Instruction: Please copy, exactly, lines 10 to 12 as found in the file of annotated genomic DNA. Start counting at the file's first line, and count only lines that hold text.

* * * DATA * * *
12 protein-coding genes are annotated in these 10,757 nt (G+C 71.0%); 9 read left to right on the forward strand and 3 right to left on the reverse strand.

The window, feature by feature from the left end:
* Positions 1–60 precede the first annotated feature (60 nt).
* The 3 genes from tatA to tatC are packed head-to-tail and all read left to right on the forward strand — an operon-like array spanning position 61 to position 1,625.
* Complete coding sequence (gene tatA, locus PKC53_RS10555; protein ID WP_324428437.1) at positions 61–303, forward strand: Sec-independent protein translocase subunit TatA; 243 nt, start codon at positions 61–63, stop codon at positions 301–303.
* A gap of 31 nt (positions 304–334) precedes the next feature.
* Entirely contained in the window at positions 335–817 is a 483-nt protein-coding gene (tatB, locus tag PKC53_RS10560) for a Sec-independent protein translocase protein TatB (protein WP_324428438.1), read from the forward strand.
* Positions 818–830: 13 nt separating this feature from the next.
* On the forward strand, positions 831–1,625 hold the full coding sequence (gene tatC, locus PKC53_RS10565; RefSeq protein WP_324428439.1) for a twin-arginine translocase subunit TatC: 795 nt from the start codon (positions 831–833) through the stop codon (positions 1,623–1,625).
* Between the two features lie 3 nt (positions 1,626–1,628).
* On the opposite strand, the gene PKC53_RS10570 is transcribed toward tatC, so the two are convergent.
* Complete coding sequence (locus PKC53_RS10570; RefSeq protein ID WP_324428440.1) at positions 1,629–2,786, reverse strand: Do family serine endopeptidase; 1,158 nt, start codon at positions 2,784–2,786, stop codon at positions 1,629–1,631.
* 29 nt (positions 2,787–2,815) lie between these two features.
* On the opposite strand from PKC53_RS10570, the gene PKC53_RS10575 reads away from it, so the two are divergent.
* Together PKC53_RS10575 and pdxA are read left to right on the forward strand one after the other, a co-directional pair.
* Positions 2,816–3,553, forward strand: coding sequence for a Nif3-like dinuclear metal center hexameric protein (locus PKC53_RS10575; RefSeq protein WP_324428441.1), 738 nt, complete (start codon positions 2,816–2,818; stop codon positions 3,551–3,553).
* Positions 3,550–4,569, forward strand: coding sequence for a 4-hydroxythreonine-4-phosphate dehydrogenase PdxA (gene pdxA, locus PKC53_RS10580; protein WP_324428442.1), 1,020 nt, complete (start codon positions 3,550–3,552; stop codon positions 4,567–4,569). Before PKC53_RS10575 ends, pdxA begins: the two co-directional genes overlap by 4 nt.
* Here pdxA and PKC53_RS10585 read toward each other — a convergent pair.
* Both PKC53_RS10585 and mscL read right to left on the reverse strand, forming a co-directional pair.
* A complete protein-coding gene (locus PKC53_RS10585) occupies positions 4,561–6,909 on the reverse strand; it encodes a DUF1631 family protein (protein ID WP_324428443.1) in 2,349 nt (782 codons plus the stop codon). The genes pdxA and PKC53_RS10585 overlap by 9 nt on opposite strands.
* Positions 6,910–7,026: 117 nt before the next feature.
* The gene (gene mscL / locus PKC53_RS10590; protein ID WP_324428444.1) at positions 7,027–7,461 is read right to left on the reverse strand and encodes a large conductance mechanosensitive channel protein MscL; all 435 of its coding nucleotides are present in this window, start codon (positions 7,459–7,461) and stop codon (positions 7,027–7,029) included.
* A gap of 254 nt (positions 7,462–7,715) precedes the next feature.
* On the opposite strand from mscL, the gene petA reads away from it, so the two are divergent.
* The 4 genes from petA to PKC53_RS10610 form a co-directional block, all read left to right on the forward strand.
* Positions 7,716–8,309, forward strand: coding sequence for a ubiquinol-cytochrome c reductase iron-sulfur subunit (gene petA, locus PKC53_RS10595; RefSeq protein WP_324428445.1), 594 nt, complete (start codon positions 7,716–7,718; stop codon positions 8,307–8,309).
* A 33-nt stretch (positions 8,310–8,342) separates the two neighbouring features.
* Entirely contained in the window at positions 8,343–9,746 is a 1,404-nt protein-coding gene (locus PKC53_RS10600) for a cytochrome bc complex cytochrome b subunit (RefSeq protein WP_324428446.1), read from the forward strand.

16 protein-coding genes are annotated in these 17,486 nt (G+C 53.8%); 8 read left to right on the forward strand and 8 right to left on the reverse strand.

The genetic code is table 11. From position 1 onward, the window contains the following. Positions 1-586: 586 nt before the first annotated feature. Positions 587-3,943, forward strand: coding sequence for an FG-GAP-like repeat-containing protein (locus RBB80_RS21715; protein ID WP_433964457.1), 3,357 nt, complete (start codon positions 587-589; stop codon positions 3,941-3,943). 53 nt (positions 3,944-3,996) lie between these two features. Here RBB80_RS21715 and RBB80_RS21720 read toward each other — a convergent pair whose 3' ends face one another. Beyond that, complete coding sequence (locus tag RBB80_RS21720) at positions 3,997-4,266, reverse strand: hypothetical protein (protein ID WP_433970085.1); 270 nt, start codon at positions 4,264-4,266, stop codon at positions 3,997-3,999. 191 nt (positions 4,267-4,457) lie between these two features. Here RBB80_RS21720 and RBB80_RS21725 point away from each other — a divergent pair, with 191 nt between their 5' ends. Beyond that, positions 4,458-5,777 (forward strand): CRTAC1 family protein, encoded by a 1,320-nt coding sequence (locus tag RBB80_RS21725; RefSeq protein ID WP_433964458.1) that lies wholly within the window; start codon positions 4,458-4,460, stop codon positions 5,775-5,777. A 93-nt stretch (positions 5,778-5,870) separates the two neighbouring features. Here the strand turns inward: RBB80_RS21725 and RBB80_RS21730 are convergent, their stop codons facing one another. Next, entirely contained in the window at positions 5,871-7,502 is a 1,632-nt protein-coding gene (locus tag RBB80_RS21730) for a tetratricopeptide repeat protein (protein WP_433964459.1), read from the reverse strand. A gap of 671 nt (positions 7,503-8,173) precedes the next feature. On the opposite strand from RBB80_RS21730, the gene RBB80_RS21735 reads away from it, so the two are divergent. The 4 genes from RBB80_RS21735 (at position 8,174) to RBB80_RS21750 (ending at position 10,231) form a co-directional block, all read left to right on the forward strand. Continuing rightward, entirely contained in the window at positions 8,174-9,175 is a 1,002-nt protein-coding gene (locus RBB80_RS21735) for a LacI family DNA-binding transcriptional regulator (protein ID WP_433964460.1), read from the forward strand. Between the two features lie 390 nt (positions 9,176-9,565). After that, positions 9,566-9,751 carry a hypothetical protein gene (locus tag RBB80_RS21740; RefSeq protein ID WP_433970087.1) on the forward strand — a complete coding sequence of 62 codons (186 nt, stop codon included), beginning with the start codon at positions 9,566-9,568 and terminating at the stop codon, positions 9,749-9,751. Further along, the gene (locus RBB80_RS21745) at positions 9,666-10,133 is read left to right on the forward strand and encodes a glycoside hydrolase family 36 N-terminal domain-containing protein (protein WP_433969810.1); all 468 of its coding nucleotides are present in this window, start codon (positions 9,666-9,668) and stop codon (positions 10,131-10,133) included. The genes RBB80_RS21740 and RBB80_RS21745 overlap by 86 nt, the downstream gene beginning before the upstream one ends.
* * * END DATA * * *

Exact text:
* Between the two features lie 3 nt (positions 1,626–1,628).
* On the opposite strand, the gene PKC53_RS10570 is transcribed toward tatC, so the two are convergent.
* Complete coding sequence (locus PKC53_RS10570; RefSeq protein ID WP_324428440.1) at positions 1,629–2,786, reverse strand: Do family serine endopeptidase; 1,158 nt, start codon at positions 2,784–2,786, stop codon at positions 1,629–1,631.